THE BAD:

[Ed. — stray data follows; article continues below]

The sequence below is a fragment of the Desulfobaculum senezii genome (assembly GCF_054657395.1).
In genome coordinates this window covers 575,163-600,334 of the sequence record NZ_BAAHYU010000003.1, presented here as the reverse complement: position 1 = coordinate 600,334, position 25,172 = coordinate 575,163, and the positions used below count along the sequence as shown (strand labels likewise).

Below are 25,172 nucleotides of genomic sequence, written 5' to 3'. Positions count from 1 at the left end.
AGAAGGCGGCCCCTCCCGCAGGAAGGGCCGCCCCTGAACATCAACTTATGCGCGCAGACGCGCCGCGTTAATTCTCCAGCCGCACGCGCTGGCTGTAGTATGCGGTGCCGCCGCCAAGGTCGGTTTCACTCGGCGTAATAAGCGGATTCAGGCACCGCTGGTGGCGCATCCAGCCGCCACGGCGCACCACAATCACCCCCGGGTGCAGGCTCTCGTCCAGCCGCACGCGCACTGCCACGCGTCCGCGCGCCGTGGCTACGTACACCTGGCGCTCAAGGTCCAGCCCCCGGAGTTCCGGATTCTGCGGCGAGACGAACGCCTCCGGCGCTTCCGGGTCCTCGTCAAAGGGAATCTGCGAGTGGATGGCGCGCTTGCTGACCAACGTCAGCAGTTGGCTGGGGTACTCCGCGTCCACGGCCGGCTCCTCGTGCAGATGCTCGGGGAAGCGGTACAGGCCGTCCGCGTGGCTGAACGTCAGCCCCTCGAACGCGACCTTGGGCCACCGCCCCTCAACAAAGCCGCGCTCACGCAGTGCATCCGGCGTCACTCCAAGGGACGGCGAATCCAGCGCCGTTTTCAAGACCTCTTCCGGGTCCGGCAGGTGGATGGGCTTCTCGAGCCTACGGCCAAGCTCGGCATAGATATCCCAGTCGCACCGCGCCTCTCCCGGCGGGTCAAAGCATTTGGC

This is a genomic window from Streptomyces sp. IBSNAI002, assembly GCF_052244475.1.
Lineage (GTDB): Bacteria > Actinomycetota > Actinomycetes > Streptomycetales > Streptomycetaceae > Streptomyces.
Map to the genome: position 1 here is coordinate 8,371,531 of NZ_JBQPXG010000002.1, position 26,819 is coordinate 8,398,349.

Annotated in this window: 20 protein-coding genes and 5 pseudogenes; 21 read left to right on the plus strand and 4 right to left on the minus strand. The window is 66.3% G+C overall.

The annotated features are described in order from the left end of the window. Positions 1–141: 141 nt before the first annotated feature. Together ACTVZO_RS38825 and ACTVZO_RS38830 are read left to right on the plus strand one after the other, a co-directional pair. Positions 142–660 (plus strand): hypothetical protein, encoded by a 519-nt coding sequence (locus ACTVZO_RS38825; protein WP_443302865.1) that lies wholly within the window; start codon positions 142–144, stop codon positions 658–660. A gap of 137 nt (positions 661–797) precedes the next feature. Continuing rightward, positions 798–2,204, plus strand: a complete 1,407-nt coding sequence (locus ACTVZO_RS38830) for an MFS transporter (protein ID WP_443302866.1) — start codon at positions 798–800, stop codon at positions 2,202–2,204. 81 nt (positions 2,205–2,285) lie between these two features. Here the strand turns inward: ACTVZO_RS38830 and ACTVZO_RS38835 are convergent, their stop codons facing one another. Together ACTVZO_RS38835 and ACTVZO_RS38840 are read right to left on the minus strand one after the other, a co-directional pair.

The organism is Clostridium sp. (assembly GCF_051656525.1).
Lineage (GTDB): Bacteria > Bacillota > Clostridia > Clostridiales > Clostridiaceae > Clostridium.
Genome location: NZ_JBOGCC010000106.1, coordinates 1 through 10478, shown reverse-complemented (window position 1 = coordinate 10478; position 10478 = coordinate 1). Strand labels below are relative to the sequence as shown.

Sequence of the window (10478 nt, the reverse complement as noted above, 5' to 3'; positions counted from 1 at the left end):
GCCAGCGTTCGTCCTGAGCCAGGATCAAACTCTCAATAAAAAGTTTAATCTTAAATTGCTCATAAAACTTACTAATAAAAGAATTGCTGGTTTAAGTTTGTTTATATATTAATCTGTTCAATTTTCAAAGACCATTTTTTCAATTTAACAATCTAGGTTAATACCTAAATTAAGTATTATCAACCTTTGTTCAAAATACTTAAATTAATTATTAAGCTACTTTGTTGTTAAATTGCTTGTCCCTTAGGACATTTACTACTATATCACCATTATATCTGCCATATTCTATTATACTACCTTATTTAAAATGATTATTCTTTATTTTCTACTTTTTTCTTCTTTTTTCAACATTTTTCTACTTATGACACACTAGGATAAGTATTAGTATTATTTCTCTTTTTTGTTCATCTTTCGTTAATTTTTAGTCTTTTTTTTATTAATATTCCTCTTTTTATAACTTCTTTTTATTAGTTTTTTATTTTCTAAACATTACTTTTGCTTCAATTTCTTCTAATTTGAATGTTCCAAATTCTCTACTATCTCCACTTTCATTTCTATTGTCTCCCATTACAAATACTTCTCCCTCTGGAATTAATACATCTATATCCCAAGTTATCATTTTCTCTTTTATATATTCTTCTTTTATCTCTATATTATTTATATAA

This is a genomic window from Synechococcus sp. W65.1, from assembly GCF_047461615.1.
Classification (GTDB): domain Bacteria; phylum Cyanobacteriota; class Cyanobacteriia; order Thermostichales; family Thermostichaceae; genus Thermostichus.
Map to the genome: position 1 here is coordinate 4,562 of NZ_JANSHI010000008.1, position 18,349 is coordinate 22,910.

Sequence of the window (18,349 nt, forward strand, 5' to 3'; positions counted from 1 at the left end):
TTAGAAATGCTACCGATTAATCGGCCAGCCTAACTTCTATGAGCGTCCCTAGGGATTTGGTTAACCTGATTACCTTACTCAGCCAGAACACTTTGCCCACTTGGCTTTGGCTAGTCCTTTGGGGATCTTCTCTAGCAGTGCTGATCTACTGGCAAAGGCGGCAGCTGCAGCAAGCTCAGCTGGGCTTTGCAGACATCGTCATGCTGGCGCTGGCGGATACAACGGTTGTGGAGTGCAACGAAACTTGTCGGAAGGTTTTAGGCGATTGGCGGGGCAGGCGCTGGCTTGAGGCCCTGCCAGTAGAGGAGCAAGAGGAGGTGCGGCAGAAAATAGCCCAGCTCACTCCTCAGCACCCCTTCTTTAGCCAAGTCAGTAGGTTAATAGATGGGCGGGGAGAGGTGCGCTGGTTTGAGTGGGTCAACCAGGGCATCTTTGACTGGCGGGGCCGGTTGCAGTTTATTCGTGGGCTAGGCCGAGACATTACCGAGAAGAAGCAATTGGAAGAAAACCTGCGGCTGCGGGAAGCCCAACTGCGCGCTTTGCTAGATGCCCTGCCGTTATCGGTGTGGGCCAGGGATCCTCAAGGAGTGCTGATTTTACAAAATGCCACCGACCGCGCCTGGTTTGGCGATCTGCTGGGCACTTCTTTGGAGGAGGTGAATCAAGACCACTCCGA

The band, at least in my view, as someone who has liked all of their albums in some way or another (except debut album Enter, which possesses truly grating instrumentation), has somewhat sacrificed their unique je ne sais quoi and style of song composition and playing on this album. In certain areas the band’s change serves them extremely well: the instruments are all infinitely more proficient and skilled, and the orchestra has been coordinated with the band properly, and each song is stronger. However, the songs are indeed more conventional and less eccentrically unique, a fact which may alienate some fans of the band completely. (I for one am glad that the band chose this style as their new direction and their new sound; The Heart of Everything II would have been a total disappointment. The band, by choosing a more conventional rock sound, has actually taken the bravest path possible.) In addition, the album is not without lesser songs. The promotional song “Where is the Edge”, which is unfortunately sandwiched between “Iron” and “Sinéad”, is most similar to the slightly dragging, lethargic sound and generic “dark” lyrics of The Heart of Everything and is probably the closest the album has to a filler song. The first single “Faster”, while another good song, pales in comparison to the rest of the album and seems to have directly lifted the melody from “Wicked Game” by Chris Issak (and hearing H.I.M.’s cover of the latter song made this comparison even more evident). The closing song “Stairway to the Skies” is the weakest ballad by far, and is also rather forgettable in comparison to the rest of the album. In general, unfortunately, the ballads on the standard edition of the album pale in comparison to some of the better Within Temptation ballads and lack the ingenuity and tenderness of the early ballads by the band. In addition, Sharon den Adel’s vocal performance will disappoint fans, as while it is still as alternately powerful and tender as ever, the album lacks her full, interesting range which has not truly been seen since Mother Earth. The production of the album also occasionally over-processes her voice and adds rather irritating “ooh-ooh oh oh” vocal effects in the background of songs. In addition, as I mentioned earlier, the story is needlessly complicated and is impossible to understand without taking in the supplementary materials. The lyrics, aside from “Sinéad” and “Murder” which details Sinéad’s duty as a sort of avenger, aren’t specific and don’t really tell the story or give much detail or backstory into the lives of these redeemed sinners. In fact, the lyrics are not really as unique on this album, with the exception of the exhilarating, encouraging lyrics of “Sinéad” and to a lesser extent “Iron”, the emotion and pain in the lyrics of “Lost” and “Fire and Ice”, and the purely lovely lyrics of “The Last Dance”. The other bonus tracks, “I Don’t Wanna” and “Empty Eyes” are rather ordinary and not really as original or interesting as any of the album’s tracks, although the bass is audible during the beginning of the former song. Lastly, the album art is absolutely terrible and cheesy and poorly designed, drawn in a comic book style that is meant to be edgy and dark but ultimately fails to convey the atmosphere of the album.